What would happen if one was installed in a 7800?

Should be fine - the speed designation is the maximum the chip can handle.  Running it slower will be fine.



#20 SoundGammon ONLINE  

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Posted Sat Sep 12, 2015 12:08 PM

Should be fine - the speed designation is the maximum the chip can handle.  Running it slower will be fine.

I was thinking along the lines of speeding up the 7800 itself.



#21 Mord OFFLINE  

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Posted Sat Sep 12, 2015 2:59 PM

The chip would be driven by the 7800 regardless, so it'll run slower when installed in the 7800. It wouldn't speed anything up.



#22 AlyoshaTAS OFFLINE  

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Posted Sat Jul 22, 2017 2:17 PM

Hi,

 

I am making an A7800 emulator, and I am wondering if there are pictorial results from a real console for the tests in the opening post of this thread.

 

So far I have all the DMA logic implemented and everything works correctly, including all the typical troublemakers like Xenophobe, Kung Fu Master, and top line of Centipede.

But, when I run these tests the marker doesn't quite reach to where it is supposed to, and I don't know exactly what the results of tests 6 and 13 should be.

 

Any help is appreciated!



#23 gambler172 OFFLINE  

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Posted Sat Jul 22, 2017 3:27 PM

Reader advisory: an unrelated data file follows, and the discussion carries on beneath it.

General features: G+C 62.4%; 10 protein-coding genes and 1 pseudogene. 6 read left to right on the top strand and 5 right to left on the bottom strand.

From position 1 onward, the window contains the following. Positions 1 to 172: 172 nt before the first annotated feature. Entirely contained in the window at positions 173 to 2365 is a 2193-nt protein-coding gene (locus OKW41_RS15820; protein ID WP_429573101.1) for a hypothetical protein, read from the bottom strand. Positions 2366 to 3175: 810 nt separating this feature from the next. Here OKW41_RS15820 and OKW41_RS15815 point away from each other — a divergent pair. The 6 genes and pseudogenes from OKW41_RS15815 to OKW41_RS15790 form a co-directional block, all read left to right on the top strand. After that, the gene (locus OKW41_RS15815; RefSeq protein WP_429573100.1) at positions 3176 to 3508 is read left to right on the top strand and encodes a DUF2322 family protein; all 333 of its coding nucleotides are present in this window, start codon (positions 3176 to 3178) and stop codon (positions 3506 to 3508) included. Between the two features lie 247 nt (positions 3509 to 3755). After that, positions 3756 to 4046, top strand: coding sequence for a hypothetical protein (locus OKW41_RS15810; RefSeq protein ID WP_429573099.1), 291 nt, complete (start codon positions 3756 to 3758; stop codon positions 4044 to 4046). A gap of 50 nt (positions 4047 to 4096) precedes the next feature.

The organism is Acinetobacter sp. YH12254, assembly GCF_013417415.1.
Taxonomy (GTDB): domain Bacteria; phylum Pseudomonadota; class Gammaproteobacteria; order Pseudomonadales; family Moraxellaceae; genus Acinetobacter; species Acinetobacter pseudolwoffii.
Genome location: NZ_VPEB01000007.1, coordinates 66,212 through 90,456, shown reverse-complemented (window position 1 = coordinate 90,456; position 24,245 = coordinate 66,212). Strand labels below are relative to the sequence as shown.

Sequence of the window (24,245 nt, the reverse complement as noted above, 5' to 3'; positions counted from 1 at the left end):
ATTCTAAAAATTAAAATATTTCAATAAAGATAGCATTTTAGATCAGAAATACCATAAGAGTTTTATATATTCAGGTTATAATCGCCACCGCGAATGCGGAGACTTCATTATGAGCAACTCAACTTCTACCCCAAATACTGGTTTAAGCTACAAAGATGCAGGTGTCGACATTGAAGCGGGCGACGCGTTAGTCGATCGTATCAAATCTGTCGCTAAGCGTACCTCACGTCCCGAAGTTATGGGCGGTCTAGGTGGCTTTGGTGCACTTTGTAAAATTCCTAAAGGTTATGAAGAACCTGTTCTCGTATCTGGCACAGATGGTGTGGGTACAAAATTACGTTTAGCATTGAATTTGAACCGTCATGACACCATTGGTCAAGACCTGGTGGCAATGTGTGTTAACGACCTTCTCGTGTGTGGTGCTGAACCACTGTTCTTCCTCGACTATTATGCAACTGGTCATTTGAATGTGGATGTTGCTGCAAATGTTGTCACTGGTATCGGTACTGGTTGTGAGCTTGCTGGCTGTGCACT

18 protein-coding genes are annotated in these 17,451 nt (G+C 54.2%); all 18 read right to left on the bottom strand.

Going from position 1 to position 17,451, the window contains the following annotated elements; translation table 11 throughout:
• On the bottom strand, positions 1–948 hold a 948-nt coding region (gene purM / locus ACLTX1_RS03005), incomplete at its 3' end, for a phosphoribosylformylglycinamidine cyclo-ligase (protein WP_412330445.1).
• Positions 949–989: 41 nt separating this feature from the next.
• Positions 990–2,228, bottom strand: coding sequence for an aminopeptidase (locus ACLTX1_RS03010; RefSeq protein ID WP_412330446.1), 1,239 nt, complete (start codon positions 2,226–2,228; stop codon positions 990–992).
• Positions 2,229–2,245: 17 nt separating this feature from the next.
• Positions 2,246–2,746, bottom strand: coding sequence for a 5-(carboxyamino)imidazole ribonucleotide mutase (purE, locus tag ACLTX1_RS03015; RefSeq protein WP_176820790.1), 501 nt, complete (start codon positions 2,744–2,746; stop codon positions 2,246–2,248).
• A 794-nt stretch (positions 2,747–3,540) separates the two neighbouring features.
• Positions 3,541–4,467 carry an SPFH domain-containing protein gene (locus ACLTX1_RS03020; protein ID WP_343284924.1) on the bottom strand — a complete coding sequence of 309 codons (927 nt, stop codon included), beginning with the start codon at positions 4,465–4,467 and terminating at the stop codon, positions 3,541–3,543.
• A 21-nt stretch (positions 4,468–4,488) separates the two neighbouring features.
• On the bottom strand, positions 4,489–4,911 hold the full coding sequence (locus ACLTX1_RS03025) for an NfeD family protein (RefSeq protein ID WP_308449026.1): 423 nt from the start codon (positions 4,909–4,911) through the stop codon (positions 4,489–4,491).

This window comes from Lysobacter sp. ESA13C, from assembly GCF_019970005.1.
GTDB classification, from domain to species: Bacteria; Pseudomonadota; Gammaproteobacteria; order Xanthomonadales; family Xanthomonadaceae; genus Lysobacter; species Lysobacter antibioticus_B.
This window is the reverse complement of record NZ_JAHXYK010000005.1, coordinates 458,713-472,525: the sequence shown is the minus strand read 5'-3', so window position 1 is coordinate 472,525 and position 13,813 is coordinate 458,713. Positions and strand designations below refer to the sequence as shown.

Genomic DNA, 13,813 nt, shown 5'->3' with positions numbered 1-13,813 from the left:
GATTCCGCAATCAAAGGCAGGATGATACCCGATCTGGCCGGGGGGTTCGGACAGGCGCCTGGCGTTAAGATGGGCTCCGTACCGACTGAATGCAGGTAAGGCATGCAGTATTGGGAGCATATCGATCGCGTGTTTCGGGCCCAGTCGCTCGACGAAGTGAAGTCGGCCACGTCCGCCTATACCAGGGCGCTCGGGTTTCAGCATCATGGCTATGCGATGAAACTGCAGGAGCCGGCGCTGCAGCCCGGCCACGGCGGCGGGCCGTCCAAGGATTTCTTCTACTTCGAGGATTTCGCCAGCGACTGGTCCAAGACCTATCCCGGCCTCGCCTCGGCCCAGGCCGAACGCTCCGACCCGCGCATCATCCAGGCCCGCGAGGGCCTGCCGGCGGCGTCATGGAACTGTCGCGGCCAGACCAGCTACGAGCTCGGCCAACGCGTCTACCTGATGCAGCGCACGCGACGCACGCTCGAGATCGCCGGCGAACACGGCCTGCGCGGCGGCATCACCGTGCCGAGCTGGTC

Hi,
 
I am making an A7800 emulator, and I am wondering if there are pictorial results from a real console for the tests in the opening post of this thread.
 
So far I have all the DMA logic implemented and everything works correctly, including all the typical troublemakers like Xenophobe, Kung Fu Master, and top line of Centipede.
But, when I run these tests the marker doesn't quite reach to where it is supposed to, and I don't know exactly what the results of tests 6 and 13 should be.
 
Any help is appreciated!


Is there a file for testing?

#24 AlyoshaTAS OFFLINE  

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Posted Sat Jul 22, 2017 3:37 PM

I mean the test ROM by RevEng in the opening post.

 

I don't see any results from hardware, so I am wondering if any are available or could be done.

 



#25 RevEng OFFLINE  

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Posted Sat Jul 22, 2017 3:55 PM

But, when I run these tests the marker doesn't quite reach to where it is supposed to, and I don't know exactly what the results of tests 6 and 13 should be.


I don't have pictures, but perhaps someone will oblige here soon enough.

Those tests require mid-line color changes. I take it your new emulator supports mid-line color changes?